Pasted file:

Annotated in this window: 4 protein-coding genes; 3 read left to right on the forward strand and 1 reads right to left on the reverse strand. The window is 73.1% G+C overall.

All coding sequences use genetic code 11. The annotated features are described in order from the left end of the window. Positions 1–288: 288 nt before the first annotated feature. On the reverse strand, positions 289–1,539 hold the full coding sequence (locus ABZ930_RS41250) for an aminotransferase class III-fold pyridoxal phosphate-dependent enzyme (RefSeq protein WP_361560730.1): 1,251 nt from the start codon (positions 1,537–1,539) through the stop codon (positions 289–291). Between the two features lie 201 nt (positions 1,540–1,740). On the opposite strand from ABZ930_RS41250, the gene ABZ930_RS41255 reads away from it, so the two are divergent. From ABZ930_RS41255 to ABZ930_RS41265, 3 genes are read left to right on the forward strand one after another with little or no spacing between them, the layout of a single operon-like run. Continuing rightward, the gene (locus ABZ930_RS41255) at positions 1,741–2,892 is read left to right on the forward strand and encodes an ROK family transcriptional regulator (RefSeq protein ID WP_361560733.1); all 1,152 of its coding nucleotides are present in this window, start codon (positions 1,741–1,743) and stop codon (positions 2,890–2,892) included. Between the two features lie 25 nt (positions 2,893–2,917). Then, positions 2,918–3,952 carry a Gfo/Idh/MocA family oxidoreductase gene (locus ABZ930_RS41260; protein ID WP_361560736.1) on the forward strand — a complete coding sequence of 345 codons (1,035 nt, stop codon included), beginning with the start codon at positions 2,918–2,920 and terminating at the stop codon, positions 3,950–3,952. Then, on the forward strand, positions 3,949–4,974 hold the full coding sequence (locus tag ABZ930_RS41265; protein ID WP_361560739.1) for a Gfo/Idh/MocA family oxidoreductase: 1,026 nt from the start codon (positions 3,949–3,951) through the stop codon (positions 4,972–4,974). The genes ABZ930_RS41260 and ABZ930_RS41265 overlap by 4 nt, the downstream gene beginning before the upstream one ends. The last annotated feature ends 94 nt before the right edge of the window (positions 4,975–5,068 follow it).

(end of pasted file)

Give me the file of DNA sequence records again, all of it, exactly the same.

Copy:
Annotated in this window: 4 protein-coding genes; 3 read left to right on the forward strand and 1 reads right to left on the reverse strand. The window is 73.1% G+C overall.

All coding sequences use genetic code 11. The annotated features are described in order from the left end of the window. Positions 1–288: 288 nt before the first annotated feature. On the reverse strand, positions 289–1,539 hold the full coding sequence (locus ABZ930_RS41250) for an aminotransferase class III-fold pyridoxal phosphate-dependent enzyme (RefSeq protein WP_361560730.1): 1,251 nt from the start codon (positions 1,537–1,539) through the stop codon (positions 289–291). Between the two features lie 201 nt (positions 1,540–1,740). On the opposite strand from ABZ930_RS41250, the gene ABZ930_RS41255 reads away from it, so the two are divergent. From ABZ930_RS41255 to ABZ930_RS41265, 3 genes are read left to right on the forward strand one after another with little or no spacing between them, the layout of a single operon-like run. Continuing rightward, the gene (locus ABZ930_RS41255) at positions 1,741–2,892 is read left to right on the forward strand and encodes an ROK family transcriptional regulator (RefSeq protein ID WP_361560733.1); all 1,152 of its coding nucleotides are present in this window, start codon (positions 1,741–1,743) and stop codon (positions 2,890–2,892) included. Between the two features lie 25 nt (positions 2,893–2,917). Then, positions 2,918–3,952 carry a Gfo/Idh/MocA family oxidoreductase gene (locus ABZ930_RS41260; protein ID WP_361560736.1) on the forward strand — a complete coding sequence of 345 codons (1,035 nt, stop codon included), beginning with the start codon at positions 2,918–2,920 and terminating at the stop codon, positions 3,950–3,952. Then, on the forward strand, positions 3,949–4,974 hold the full coding sequence (locus tag ABZ930_RS41265; protein ID WP_361560739.1) for a Gfo/Idh/MocA family oxidoreductase: 1,026 nt from the start codon (positions 3,949–3,951) through the stop codon (positions 4,972–4,974). The genes ABZ930_RS41260 and ABZ930_RS41265 overlap by 4 nt, the downstream gene beginning before the upstream one ends. The last annotated feature ends 94 nt before the right edge of the window (positions 4,975–5,068 follow it).